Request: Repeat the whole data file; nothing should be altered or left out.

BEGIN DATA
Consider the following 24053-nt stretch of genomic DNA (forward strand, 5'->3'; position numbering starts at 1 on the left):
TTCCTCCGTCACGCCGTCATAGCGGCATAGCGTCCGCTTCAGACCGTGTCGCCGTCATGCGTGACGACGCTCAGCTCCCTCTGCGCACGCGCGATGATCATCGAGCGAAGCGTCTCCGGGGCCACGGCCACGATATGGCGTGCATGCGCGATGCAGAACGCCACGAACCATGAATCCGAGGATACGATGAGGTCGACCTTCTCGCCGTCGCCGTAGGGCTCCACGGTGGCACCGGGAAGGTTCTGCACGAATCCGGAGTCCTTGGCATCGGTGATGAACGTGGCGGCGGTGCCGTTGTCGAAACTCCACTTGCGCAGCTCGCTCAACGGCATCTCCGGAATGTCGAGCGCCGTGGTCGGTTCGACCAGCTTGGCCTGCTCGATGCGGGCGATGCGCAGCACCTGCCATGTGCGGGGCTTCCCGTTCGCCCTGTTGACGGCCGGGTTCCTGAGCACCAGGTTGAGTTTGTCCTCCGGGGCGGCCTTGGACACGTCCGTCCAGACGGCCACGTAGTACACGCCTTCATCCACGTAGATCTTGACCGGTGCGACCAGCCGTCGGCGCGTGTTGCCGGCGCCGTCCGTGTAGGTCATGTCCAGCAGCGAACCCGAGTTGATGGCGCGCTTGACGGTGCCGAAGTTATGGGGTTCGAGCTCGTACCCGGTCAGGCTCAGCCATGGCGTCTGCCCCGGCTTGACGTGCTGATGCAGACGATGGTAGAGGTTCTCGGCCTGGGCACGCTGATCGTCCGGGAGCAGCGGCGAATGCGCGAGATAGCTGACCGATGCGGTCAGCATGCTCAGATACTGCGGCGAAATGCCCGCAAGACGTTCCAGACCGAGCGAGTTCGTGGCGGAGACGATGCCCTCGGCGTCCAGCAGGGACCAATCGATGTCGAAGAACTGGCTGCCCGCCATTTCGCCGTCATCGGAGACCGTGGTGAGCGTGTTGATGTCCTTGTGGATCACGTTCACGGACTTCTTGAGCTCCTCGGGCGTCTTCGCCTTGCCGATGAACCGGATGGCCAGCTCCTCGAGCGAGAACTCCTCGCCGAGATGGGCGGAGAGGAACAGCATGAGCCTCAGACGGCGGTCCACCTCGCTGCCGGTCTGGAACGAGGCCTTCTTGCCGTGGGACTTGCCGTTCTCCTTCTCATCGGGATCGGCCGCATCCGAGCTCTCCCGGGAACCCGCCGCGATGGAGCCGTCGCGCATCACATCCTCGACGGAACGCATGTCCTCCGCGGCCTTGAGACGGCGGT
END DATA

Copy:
Consider the following 24053-nt stretch of genomic DNA (forward strand, 5'->3'; position numbering starts at 1 on the left):
TTCCTCCGTCACGCCGTCATAGCGGCATAGCGTCCGCTTCAGACCGTGTCGCCGTCATGCGTGACGACGCTCAGCTCCCTCTGCGCACGCGCGATGATCATCGAGCGAAGCGTCTCCGGGGCCACGGCCACGATATGGCGTGCATGCGCGATGCAGAACGCCACGAACCATGAATCCGAGGATACGATGAGGTCGACCTTCTCGCCGTCGCCGTAGGGCTCCACGGTGGCACCGGGAAGGTTCTGCACGAATCCGGAGTCCTTGGCATCGGTGATGAACGTGGCGGCGGTGCCGTTGTCGAAACTCCACTTGCGCAGCTCGCTCAACGGCATCTCCGGAATGTCGAGCGCCGTGGTCGGTTCGACCAGCTTGGCCTGCTCGATGCGGGCGATGCGCAGCACCTGCCATGTGCGGGGCTTCCCGTTCGCCCTGTTGACGGCCGGGTTCCTGAGCACCAGGTTGAGTTTGTCCTCCGGGGCGGCCTTGGACACGTCCGTCCAGACGGCCACGTAGTACACGCCTTCATCCACGTAGATCTTGACCGGTGCGACCAGCCGTCGGCGCGTGTTGCCGGCGCCGTCCGTGTAGGTCATGTCCAGCAGCGAACCCGAGTTGATGGCGCGCTTGACGGTGCCGAAGTTATGGGGTTCGAGCTCGTACCCGGTCAGGCTCAGCCATGGCGTCTGCCCCGGCTTGACGTGCTGATGCAGACGATGGTAGAGGTTCTCGGCCTGGGCACGCTGATCGTCCGGGAGCAGCGGCGAATGCGCGAGATAGCTGACCGATGCGGTCAGCATGCTCAGATACTGCGGCGAAATGCCCGCAAGACGTTCCAGACCGAGCGAGTTCGTGGCGGAGACGATGCCCTCGGCGTCCAGCAGGGACCAATCGATGTCGAAGAACTGGCTGCCCGCCATTTCGCCGTCATCGGAGACCGTGGTGAGCGTGTTGATGTCCTTGTGGATCACGTTCACGGACTTCTTGAGCTCCTCGGGCGTCTTCGCCTTGCCGATGAACCGGATGGCCAGCTCCTCGAGCGAGAACTCCTCGCCGAGATGGGCGGAGAGGAACAGCATGAGCCTCAGACGGCGGTCCACCTCGCTGCCGGTCTGGAACGAGGCCTTCTTGCCGTGGGACTTGCCGTTCTCCTTCTCATCGGGATCGGCCGCATCCGAGCTCTCCCGGGAACCCGCCGCGATGGAGCCGTCGCGCATCACATCCTCGACGGAACGCATGTCCTCCGCGGCCTTGAGACGGCGGT